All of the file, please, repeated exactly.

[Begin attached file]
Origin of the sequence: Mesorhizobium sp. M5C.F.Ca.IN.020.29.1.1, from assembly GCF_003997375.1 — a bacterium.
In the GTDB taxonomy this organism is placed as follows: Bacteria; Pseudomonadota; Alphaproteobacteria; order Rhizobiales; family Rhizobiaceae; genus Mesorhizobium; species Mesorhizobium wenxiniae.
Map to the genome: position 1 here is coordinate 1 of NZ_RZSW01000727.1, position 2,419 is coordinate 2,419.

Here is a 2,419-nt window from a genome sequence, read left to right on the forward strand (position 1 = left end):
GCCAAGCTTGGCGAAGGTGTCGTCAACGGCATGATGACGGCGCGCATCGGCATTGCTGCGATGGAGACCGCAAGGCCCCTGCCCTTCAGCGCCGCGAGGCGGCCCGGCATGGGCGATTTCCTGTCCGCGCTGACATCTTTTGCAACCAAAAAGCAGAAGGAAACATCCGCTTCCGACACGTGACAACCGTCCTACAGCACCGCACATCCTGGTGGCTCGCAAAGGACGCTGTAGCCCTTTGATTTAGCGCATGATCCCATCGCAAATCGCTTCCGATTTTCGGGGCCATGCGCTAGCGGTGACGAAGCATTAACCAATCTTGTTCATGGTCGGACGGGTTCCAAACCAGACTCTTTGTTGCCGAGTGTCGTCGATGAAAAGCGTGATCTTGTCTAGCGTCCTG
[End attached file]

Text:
Origin of the sequence: Mesorhizobium sp. M5C.F.Ca.IN.020.29.1.1, from assembly GCF_003997375.1 — a bacterium.
In the GTDB taxonomy this organism is placed as follows: Bacteria; Pseudomonadota; Alphaproteobacteria; order Rhizobiales; family Rhizobiaceae; genus Mesorhizobium; species Mesorhizobium wenxiniae.
Map to the genome: position 1 here is coordinate 1 of NZ_RZSW01000727.1, position 2,419 is coordinate 2,419.

Here is a 2,419-nt window from a genome sequence, read left to right on the forward strand (position 1 = left end):
GCCAAGCTTGGCGAAGGTGTCGTCAACGGCATGATGACGGCGCGCATCGGCATTGCTGCGATGGAGACCGCAAGGCCCCTGCCCTTCAGCGCCGCGAGGCGGCCCGGCATGGGCGATTTCCTGTCCGCGCTGACATCTTTTGCAACCAAAAAGCAGAAGGAAACATCCGCTTCCGACACGTGACAACCGTCCTACAGCACCGCACATCCTGGTGGCTCGCAAAGGACGCTGTAGCCCTTTGATTTAGCGCATGATCCCATCGCAAATCGCTTCCGATTTTCGGGGCCATGCGCTAGCGGTGACGAAGCATTAACCAATCTTGTTCATGGTCGGACGGGTTCCAAACCAGACTCTTTGTTGCCGAGTGTCGTCGATGAAAAGCGTGATCTTGTCTAGCGTCCTG